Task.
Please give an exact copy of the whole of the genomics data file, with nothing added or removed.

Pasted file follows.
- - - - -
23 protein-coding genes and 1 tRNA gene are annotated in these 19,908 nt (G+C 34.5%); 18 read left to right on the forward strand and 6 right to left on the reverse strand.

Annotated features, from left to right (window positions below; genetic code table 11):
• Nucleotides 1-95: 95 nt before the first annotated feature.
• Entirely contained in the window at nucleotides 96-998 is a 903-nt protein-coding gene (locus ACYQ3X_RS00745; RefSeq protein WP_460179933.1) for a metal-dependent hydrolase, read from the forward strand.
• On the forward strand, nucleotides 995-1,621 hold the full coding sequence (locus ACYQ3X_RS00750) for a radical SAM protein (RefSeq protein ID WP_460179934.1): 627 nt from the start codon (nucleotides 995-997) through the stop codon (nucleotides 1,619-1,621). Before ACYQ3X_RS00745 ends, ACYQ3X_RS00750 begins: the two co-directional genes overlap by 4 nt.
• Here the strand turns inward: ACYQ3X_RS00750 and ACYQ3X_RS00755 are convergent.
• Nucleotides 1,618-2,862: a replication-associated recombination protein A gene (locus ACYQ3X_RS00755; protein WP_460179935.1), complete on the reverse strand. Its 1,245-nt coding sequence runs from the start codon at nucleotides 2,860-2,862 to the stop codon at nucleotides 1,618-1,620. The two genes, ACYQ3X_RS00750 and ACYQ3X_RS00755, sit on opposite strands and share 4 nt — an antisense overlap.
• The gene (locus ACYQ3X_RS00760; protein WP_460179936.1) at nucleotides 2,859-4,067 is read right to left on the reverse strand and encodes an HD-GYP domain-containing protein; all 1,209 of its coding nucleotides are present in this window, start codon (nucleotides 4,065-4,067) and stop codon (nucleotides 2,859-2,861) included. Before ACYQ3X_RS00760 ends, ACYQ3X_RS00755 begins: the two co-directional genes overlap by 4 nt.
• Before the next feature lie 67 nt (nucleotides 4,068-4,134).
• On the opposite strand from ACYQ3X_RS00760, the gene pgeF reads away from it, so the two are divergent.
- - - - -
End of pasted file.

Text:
23 protein-coding genes and 1 tRNA gene are annotated in these 19,908 nt (G+C 34.5%); 18 read left to right on the forward strand and 6 right to left on the reverse strand.

Annotated features, from left to right (window positions below; genetic code table 11):
• Nucleotides 1-95: 95 nt before the first annotated feature.
• Entirely contained in the window at nucleotides 96-998 is a 903-nt protein-coding gene (locus ACYQ3X_RS00745; RefSeq protein WP_460179933.1) for a metal-dependent hydrolase, read from the forward strand.
• On the forward strand, nucleotides 995-1,621 hold the full coding sequence (locus ACYQ3X_RS00750) for a radical SAM protein (RefSeq protein ID WP_460179934.1): 627 nt from the start codon (nucleotides 995-997) through the stop codon (nucleotides 1,619-1,621). Before ACYQ3X_RS00745 ends, ACYQ3X_RS00750 begins: the two co-directional genes overlap by 4 nt.
• Here the strand turns inward: ACYQ3X_RS00750 and ACYQ3X_RS00755 are convergent.
• Nucleotides 1,618-2,862: a replication-associated recombination protein A gene (locus ACYQ3X_RS00755; protein WP_460179935.1), complete on the reverse strand. Its 1,245-nt coding sequence runs from the start codon at nucleotides 2,860-2,862 to the stop codon at nucleotides 1,618-1,620. The two genes, ACYQ3X_RS00750 and ACYQ3X_RS00755, sit on opposite strands and share 4 nt — an antisense overlap.
• The gene (locus ACYQ3X_RS00760; protein WP_460179936.1) at nucleotides 2,859-4,067 is read right to left on the reverse strand and encodes an HD-GYP domain-containing protein; all 1,209 of its coding nucleotides are present in this window, start codon (nucleotides 4,065-4,067) and stop codon (nucleotides 2,859-2,861) included. Before ACYQ3X_RS00760 ends, ACYQ3X_RS00755 begins: the two co-directional genes overlap by 4 nt.
• Before the next feature lie 67 nt (nucleotides 4,068-4,134).
• On the opposite strand from ACYQ3X_RS00760, the gene pgeF reads away from it, so the two are divergent.